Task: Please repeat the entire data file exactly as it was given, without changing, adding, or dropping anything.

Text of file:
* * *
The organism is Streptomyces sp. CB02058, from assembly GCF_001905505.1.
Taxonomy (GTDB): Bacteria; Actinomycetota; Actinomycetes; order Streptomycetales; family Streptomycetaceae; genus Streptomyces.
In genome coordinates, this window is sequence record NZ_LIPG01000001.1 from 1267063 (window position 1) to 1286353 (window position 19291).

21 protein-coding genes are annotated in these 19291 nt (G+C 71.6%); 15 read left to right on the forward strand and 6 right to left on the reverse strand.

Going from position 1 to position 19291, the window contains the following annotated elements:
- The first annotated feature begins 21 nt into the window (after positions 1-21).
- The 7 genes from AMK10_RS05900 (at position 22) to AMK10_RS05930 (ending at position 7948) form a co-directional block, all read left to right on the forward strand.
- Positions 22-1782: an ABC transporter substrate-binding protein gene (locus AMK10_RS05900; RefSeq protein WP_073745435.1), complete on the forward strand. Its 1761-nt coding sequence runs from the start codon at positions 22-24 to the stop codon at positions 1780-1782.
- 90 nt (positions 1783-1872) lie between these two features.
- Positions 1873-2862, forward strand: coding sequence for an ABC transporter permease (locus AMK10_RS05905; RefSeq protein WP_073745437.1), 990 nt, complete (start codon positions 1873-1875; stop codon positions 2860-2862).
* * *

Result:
The organism is Streptomyces sp. CB02058, from assembly GCF_001905505.1.
Taxonomy (GTDB): Bacteria; Actinomycetota; Actinomycetes; order Streptomycetales; family Streptomycetaceae; genus Streptomyces.
In genome coordinates, this window is sequence record NZ_LIPG01000001.1 from 1267063 (window position 1) to 1286353 (window position 19291).

21 protein-coding genes are annotated in these 19291 nt (G+C 71.6%); 15 read left to right on the forward strand and 6 right to left on the reverse strand.

Going from position 1 to position 19291, the window contains the following annotated elements:
- The first annotated feature begins 21 nt into the window (after positions 1-21).
- The 7 genes from AMK10_RS05900 (at position 22) to AMK10_RS05930 (ending at position 7948) form a co-directional block, all read left to right on the forward strand.
- Positions 22-1782: an ABC transporter substrate-binding protein gene (locus AMK10_RS05900; RefSeq protein WP_073745435.1), complete on the forward strand. Its 1761-nt coding sequence runs from the start codon at positions 22-24 to the stop codon at positions 1780-1782.
- 90 nt (positions 1783-1872) lie between these two features.
- Positions 1873-2862, forward strand: coding sequence for an ABC transporter permease (locus AMK10_RS05905; RefSeq protein WP_073745437.1), 990 nt, complete (start codon positions 1873-1875; stop codon positions 2860-2862).